Master craftsmen contribute to HoustonFest 2012

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Instrument makers will contribute original works to auction to benefit Galax music festival and the programs it supports

By April Wright, Reporter



Shortly before young banjo prodigy, solider and firefighter Houston Caldwell was killed in a motorcycle accident in 2010 at the age of 18, he had sent local music legend and luthier Wayne Henderson a handwritten letter, telling of his admiration and how much he wanted to own a Wayne Henderson guitar one day.
Caldwell requested a guitar similar to the plain mahogany Martin D-18.
Henderson, along with friends and local music legends Gerald Anderson, Spencer Strickland and Jimmy Edmonds, each will donate an instrument to the HoustonFest live auction in memory of Caldwell.
Steve Huber will craft a Heritage Banjo for HoustonFest. The Huber banjo was a choice of Caldwell.
The live auction will be held during the second annual HoustonFest on May 4-5 in Felts Park in Galax. Funds from the live auction will go toward a Houston Caldwell Music Scholarship, Junior Appalachian Musicians (JAM) youth program, the Galax Volunteer Fire Department and operating expenses for HoustonFest.
The auction will be conducted by Kenneth Farmer Jr., owner of Ken Farmer Auctions & Appraisals, and a guest appraiser for “Antiques Roadshow” on PBS.


Henderson, Anderson, Stickland and Edmonds had become musicians that Caldwell had looked up to over the years.
In fact, Caldwell’s letter to Henderson described how much he appreciated jamming with him.
“It was always my pleasure to get to pick with him,” said Henderson. “He was a masterful player, and if he was around, we always asked if he wanted to come up on stage and play a tune.”
Caldwell was different from other young musicians. Not only was he a great picker, but he was someone that everyone wanted to be around.
He was certainly a great musician, said Henderson, but a good attitude is key to making it in the music industry, or even in life.
“He could have been president if he wanted to,” said Henderson. “You couldn’t help but like him — he was friendly and always knew what to say. Not everyone has a knack for that.”
With a mind and spirit beyond his years, Caldwell had an old soul, said Henderson.
He had spent a lot of time in Henderson’s luthier shop in Grayson County. One of Henderson’s favorite memories is taking Caldwell for a ride in his 1957 Thunderbird, which Caldwell really got a kick out of, he said.
“He was always interested in everything, it seemed like. He wanted to learn about everything,” said Henderson. “When something tragic like that happens, I wish I could have been around him more. He was a young man that impressed me.”
Henderson said this gives him a chance to remember Caldwell and help out other young folks who have an interest in music.
“The JAM program is so important,” said Henderson, of the program that teaches youth how to play instruments. “I still remember how hard it was for me to learn when I was young.”
Henderson has helped out the JAM program and provides scholarships to young musicians during the annual Wayne Henderson Music Festival in Grayson County.
Anderson had worked alongside Henderson for years, learning how to craft instruments. For the auction, he will donate a mandolin.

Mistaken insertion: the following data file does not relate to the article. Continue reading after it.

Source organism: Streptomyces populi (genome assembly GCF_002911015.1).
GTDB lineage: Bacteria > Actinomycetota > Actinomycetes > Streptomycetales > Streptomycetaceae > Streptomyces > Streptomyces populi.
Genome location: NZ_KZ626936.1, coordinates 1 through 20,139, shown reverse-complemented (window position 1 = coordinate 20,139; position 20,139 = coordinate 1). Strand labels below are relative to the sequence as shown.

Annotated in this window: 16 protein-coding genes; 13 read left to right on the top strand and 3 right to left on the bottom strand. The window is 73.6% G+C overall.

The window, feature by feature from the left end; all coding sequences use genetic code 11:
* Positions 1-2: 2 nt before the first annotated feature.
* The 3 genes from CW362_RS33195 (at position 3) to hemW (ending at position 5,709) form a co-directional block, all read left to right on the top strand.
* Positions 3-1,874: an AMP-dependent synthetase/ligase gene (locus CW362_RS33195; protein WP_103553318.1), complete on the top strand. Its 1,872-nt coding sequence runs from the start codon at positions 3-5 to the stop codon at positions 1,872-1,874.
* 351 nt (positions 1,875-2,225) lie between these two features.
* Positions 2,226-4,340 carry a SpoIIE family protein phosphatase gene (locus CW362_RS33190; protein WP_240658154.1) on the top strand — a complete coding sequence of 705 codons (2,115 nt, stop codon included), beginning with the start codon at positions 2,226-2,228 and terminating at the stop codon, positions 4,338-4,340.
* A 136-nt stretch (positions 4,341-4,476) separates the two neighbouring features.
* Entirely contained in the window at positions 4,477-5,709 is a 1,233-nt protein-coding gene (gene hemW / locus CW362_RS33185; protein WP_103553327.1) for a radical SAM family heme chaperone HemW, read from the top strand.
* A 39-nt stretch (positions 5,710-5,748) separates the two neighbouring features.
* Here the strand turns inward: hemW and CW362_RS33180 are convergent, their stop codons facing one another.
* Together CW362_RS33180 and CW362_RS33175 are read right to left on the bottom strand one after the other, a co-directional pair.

“It’s important to honor his memory,” Anderson said of Caldwell. “As a musician, serviceman and fireman, he represented the whole community.”
Anderson will make a mandolin out of maple from Flat Ridge to create an instrument similar to a 1920s Gibson. Strickland, who has worked closely with Anderson over the years, will assist in making the instrument.
“Houston came to all the conventions, and over the years, I had noticed what a talented young man he was becoming,” said Anderson. “He was always so polite and talented.”
Edmonds said Caldwell always valued the opinions of fellow musicians.
Although the fiddle player and luthier spends most of his time making guitars and builds only a couple of fiddles a year, Edmonds will build a fiddle for the live auction.
Edmonds also learned from Henderson how to make instruments.
“Houston was always asking a lot of stuff: ‘What tune should I play and how should I play it?’” said Edmonds. “If he was around any event, he would let you know he was there, and he made you feel important.”
Caldwell worked hard but he had the natural ability that even allowed him to surpass the talents of some of his instructors, said Edmonds.
“He was just an all-around nice guy,” said Edmonds. “He had a general love for music and people, and he was interested in being the best he could be.”
When the community hosted a Jimmy Edmonds Homecoming event — when Edmonds returned to the Galax area after years of living and performing at Myrtle Beach, S.C. — Caldwell won the youth competition, taking home the prize of a banjo.
“I started playing music at 4 years old,” said Edmonds, who has served on the board of directors for the JAM program in Galax. “I had a lot of people to help me, and now I have the opportunity to help them.”
At the auction, bids will be taken from the audience, over the Internet and by phone.

HoustonFest 2012 headliners include Ricky Skaggs & Kentucky Thunder, John Berry, Doyle Lawson & Quicksilver, Sierra Hull & Hwy 111 and Blue Highway, along with dozens of other bluegrass and country musicians.
For more information, visit houstonfestgalax.com.
Local ticket outlets include all Grayson National Bank locations, Roy’s Diamond Center and Barr’s Fiddle Shop in downtown Galax.